With a few bits of paper, some scissors and some time, I can make some awesome things.
Give Eric Standley a few bits of paper, something to cut with (lasers, in this case!) and some time, and he makes this:
I especially like the way he brings together some of my favourite aspects of Eastern and Western art into something that – because of the laser cutting – is extraordinarily modern.
The one below is a personal favourite – my mind conjures the blue threads in the middle into fibre optic cables, completely changing the meaning of the image.
This really makes me think again about what’s possible with my art if I think about the bigger picture.
I know a lot of you are book lovers, and most of you who are book lovers enjoy fantasy and sci-fi.
If you’re one of those nerds among us, take a look at Tor. It’s the community-face of the Tor book publishing label, and it’s brilliantly run. A perfect example of this is their website structure – the money-making publishing label runs its site at tor-forge.com, giving the core tor.com site to the label’s community.
The crew there do the usual work of a good publisher: they put advance chapters and free short fictions up online, show off great new authors and illustrators, and run some great competitions. But they also go the extra step with popular series re-reads, events coverage and other community-related culture.
If you want to check out the website, this Ministry of Changes short story is a good place to start. I haven’t read it yet to judge the quality of the story, but the illustration should look familiar from my women in fiction post last week.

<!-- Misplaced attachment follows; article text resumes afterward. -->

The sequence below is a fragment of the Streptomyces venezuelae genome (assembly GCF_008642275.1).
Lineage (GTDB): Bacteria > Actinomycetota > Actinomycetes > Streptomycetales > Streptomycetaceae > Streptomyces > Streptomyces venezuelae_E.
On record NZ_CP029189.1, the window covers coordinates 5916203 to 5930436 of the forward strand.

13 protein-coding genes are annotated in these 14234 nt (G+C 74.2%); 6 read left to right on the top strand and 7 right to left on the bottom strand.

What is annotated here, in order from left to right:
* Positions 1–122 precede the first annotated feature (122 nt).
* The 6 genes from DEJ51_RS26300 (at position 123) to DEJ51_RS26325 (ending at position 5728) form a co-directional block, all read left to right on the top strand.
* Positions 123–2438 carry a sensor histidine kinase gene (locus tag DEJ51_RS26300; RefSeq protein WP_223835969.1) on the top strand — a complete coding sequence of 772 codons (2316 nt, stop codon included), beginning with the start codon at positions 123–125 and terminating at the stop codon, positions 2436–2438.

Stories are human. They’re a deep part of what makes us people, and of how people learn. Everyone can tell a story (though some can do it better than others). But only a special few can show a story.
Edgar Wright is one of those people. He’s the storyteller behind the Cornetto Trilogy (Hot Fuzz, Shaun of the Dead and The World’s End), as well as a range of other movies like Scott Pilgrim vs. the World and The Adventures of Tintin. As this video so beautifully shows, he’s an expert at showing people a story so they can have the fun of putting the pieces together (without hiding the pieces in the next room over, arthouse style).
Folks, I recommend to you: Edgar Wright.
I’ve gone to bed without blogging tonight, so I’m sharing this ‘zentangle’ as a quick post. The idea of a zentangle seems to be to fill small spaces with quick, often colourful patterns to add liveliness and texture to a picture. This is more a practice pattern than a zentangle in itself, but I found it was a good way to get a feel for the idea and practice the simple drawing skills that I’m occasionally working on.
If you’re interested in knowing/seeing more of zentangle, there’s a wealth of examples and instructions on Pinterest.
It’s sad to realise that pictures like this exist, and are – let’s say – built upon.
Thankfully people like David Jablow exist to creatively undermine even the crudest of colouring-in books:
Check out Jablow’s Facebook page for more creativity (but be aware that not all of it’s G rated).
London is giving a clever nod to its literary history with a new set of benches/public art displays around the country called ‘Books about Town’.
50 book-shaped benches have been painted to reference a well known book by a British author. There are some favourites – Dr Seuss, Agatha Christie, Terry Pratchett – some famous – Stephen Hawking, P L Travers, Geoffrey Chaucer – and some I plan to find out more about, like Monica Ali.
The project is a team-up between the National Literacy Trust and Wild In Art, who have done similar projects for the Taronga Zoo with rhinos in Sydney and for Bristol Children’s Hospital with Gromit Unleashed. I enjoyed what their artists did with Gromit Unleashed, so it’s exciting to see a similar project done with the books I love.
NASA doing amazing space work isn’t an unusual thing to hear, but this project is especially cool.
Some of their scientists have been working on a possible way to build a real-world warp drive for months. Not just a ‘move through space fast’ drive, but an actual faster-than-light, warps-from-one-place-to-another drive.
Which is sweet, and even sweeter now that someone’s shown us what the ship could look like:
Gizmodo have all the juicy details (and more pictures!)